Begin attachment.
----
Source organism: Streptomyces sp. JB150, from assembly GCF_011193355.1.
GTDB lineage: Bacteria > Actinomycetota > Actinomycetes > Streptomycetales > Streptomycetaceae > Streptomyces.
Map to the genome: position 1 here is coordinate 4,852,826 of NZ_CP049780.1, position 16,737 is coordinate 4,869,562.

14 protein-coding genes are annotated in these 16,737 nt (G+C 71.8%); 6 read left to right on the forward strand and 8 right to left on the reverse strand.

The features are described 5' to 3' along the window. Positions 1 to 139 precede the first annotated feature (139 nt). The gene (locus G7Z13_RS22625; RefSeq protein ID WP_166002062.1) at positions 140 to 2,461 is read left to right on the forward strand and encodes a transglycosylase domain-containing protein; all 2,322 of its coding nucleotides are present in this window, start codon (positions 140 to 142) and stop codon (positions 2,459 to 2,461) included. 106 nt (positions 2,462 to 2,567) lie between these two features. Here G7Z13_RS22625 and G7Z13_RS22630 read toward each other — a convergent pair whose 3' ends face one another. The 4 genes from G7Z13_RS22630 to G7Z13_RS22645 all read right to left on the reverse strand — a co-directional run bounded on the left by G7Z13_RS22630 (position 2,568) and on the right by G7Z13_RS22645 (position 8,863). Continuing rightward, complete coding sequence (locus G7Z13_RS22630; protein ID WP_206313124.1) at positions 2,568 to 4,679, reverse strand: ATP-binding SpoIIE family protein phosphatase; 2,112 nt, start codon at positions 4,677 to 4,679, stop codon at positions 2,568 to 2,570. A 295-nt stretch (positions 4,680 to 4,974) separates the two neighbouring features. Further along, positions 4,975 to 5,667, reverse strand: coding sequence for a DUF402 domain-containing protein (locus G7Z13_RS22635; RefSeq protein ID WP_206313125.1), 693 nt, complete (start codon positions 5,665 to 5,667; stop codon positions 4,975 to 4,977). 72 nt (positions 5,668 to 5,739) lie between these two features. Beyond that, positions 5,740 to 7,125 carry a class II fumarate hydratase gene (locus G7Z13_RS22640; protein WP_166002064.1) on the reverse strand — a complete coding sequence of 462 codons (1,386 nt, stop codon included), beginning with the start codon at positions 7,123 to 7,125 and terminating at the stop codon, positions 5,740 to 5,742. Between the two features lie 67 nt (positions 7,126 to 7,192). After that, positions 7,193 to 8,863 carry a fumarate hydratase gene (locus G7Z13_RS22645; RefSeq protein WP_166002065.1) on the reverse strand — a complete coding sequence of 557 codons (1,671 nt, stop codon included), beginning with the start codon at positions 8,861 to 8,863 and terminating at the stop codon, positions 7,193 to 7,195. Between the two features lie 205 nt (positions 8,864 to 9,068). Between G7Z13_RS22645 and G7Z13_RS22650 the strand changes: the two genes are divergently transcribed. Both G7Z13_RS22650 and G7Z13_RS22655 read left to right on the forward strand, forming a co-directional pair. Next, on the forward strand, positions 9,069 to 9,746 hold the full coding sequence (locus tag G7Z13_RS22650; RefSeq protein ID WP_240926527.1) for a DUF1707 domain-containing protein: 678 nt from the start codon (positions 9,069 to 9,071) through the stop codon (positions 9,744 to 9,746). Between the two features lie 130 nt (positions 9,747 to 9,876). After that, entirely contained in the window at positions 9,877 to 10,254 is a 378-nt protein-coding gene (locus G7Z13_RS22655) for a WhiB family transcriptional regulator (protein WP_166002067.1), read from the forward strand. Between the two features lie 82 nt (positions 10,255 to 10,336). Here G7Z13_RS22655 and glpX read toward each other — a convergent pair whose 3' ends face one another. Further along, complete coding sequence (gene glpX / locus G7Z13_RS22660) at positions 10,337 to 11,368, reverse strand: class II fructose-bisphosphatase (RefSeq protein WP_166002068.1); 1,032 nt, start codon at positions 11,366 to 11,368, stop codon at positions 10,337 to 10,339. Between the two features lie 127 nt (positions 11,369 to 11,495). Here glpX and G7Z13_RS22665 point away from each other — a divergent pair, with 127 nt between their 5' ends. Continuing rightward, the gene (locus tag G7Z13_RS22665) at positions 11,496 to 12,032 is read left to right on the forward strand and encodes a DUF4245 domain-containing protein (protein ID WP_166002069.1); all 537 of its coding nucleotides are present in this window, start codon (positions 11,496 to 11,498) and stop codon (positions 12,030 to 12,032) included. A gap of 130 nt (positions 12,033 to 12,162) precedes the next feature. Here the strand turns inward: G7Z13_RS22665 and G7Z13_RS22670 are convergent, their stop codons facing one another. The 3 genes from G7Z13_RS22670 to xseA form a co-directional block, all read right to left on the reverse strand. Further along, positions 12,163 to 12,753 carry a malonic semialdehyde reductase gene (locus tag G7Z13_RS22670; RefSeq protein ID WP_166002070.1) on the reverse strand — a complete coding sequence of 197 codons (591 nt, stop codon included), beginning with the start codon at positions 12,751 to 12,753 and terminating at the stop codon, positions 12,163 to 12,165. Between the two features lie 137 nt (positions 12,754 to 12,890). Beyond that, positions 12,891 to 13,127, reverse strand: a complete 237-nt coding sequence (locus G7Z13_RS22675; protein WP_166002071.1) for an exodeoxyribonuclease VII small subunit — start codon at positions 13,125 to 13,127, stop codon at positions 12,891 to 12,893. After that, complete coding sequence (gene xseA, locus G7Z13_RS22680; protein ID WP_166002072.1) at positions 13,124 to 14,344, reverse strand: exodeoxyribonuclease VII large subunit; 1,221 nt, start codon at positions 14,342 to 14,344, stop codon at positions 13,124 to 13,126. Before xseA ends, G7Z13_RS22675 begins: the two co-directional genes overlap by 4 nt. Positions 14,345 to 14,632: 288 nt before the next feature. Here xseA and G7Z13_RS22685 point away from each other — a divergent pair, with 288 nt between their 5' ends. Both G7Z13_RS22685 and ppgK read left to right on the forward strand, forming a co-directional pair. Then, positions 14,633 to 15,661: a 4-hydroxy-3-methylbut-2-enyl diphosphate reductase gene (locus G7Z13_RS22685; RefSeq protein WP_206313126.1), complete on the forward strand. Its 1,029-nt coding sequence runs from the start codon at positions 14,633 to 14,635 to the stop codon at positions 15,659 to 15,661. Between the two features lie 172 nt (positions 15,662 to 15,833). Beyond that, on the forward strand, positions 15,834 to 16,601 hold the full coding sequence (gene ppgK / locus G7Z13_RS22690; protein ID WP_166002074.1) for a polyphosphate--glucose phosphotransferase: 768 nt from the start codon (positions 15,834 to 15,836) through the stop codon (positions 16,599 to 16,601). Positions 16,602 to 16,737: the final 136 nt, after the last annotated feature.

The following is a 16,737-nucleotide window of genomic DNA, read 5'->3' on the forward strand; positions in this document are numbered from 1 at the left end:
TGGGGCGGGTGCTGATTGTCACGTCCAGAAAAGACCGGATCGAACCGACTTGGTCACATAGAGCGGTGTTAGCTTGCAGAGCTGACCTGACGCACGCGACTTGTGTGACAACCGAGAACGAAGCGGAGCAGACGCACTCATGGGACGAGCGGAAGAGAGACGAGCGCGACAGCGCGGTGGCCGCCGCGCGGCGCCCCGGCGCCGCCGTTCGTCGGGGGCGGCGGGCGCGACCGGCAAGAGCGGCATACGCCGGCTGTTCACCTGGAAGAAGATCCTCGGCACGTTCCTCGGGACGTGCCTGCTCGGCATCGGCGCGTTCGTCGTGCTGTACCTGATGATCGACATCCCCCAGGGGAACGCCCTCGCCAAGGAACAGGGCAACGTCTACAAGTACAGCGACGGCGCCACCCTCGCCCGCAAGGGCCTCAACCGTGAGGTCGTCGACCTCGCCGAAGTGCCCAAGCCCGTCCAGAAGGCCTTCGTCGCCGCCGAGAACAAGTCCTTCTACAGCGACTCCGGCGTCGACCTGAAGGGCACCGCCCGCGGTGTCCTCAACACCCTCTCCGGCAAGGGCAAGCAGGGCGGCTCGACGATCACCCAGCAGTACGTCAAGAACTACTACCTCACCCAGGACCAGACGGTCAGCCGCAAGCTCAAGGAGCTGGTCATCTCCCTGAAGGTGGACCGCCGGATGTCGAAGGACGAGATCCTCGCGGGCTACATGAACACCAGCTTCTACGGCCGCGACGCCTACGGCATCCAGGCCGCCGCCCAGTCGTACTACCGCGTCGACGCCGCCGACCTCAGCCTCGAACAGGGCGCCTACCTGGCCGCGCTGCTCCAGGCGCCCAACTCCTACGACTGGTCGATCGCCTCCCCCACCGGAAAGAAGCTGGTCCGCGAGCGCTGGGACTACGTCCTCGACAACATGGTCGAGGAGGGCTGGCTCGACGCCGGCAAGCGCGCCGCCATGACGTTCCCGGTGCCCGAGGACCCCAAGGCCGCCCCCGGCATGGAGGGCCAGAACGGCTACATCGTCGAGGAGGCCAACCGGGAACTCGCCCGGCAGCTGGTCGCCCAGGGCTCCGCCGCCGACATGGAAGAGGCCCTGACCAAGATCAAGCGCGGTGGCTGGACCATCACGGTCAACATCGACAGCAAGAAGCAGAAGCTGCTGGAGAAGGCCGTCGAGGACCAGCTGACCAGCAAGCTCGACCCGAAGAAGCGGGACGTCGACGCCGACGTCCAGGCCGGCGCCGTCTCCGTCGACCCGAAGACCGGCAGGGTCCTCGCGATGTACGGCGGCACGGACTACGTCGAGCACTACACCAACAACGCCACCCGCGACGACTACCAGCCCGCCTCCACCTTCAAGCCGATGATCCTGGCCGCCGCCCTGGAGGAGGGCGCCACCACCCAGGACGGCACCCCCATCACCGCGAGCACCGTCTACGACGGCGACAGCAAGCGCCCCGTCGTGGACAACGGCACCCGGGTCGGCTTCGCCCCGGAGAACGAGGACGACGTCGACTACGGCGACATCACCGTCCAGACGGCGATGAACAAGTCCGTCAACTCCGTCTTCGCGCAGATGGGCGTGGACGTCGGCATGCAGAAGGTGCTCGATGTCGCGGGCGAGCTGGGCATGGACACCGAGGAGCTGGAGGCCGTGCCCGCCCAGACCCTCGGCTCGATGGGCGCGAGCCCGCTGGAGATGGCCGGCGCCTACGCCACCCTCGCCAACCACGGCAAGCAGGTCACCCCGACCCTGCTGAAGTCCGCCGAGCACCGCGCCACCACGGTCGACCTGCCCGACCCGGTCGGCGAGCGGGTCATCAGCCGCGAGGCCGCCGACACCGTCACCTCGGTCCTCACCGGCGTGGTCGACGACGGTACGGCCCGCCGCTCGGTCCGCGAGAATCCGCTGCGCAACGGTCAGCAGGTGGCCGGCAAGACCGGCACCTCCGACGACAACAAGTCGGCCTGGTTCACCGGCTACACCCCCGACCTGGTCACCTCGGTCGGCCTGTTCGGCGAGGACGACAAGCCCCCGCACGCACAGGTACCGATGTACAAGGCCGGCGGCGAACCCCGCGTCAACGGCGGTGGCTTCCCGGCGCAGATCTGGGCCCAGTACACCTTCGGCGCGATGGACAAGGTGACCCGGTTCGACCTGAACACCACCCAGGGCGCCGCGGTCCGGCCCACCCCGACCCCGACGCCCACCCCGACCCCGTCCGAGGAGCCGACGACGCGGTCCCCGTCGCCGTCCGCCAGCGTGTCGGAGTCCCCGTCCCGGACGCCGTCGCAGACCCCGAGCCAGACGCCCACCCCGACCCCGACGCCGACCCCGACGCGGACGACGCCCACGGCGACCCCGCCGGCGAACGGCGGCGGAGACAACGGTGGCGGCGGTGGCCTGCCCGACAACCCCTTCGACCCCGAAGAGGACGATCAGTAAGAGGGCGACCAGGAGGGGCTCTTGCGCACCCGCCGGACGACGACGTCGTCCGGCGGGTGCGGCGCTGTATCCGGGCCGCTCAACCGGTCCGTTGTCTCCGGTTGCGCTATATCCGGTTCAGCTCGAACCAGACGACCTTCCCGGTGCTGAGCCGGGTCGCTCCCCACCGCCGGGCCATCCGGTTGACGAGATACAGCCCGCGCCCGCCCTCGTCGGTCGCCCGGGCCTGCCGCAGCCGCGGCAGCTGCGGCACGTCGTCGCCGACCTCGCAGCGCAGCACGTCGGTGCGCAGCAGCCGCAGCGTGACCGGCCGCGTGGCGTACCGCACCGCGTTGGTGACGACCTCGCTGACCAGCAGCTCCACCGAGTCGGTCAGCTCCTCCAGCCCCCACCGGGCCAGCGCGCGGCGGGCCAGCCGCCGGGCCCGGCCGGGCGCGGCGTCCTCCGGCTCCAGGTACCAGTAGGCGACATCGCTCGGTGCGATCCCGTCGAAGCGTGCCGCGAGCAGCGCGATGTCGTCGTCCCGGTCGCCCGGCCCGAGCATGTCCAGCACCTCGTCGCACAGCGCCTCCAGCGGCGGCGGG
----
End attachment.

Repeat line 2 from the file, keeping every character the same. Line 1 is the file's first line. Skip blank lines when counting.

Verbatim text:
GTDB lineage: Bacteria > Actinomycetota > Actinomycetes > Streptomycetales > Streptomycetaceae > Streptomyces.